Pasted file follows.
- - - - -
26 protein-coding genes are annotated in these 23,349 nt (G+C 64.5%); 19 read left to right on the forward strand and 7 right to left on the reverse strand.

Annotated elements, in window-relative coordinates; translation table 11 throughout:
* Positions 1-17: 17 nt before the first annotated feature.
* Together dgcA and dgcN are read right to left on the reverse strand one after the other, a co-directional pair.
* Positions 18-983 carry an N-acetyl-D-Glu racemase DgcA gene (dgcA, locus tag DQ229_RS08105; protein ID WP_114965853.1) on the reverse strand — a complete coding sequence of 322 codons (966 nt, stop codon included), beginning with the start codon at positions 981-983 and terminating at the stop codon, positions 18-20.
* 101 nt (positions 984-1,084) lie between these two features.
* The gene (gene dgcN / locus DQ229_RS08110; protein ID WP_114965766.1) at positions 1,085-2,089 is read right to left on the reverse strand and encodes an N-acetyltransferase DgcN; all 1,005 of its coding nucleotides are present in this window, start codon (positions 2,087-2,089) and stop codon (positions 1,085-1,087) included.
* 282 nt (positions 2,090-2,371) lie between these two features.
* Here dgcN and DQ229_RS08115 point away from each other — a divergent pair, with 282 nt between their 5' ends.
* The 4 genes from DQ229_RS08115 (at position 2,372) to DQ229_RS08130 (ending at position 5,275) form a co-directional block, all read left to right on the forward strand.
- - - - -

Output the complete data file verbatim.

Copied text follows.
26 protein-coding genes are annotated in these 23,349 nt (G+C 64.5%); 19 read left to right on the forward strand and 7 right to left on the reverse strand.

Annotated elements, in window-relative coordinates; translation table 11 throughout:
* Positions 1-17: 17 nt before the first annotated feature.
* Together dgcA and dgcN are read right to left on the reverse strand one after the other, a co-directional pair.
* Positions 18-983 carry an N-acetyl-D-Glu racemase DgcA gene (dgcA, locus tag DQ229_RS08105; protein ID WP_114965853.1) on the reverse strand — a complete coding sequence of 322 codons (966 nt, stop codon included), beginning with the start codon at positions 981-983 and terminating at the stop codon, positions 18-20.
* 101 nt (positions 984-1,084) lie between these two features.
* The gene (gene dgcN / locus DQ229_RS08110; protein ID WP_114965766.1) at positions 1,085-2,089 is read right to left on the reverse strand and encodes an N-acetyltransferase DgcN; all 1,005 of its coding nucleotides are present in this window, start codon (positions 2,087-2,089) and stop codon (positions 1,085-1,087) included.
* 282 nt (positions 2,090-2,371) lie between these two features.
* Here dgcN and DQ229_RS08115 point away from each other — a divergent pair, with 282 nt between their 5' ends.
* The 4 genes from DQ229_RS08115 (at position 2,372) to DQ229_RS08130 (ending at position 5,275) form a co-directional block, all read left to right on the forward strand.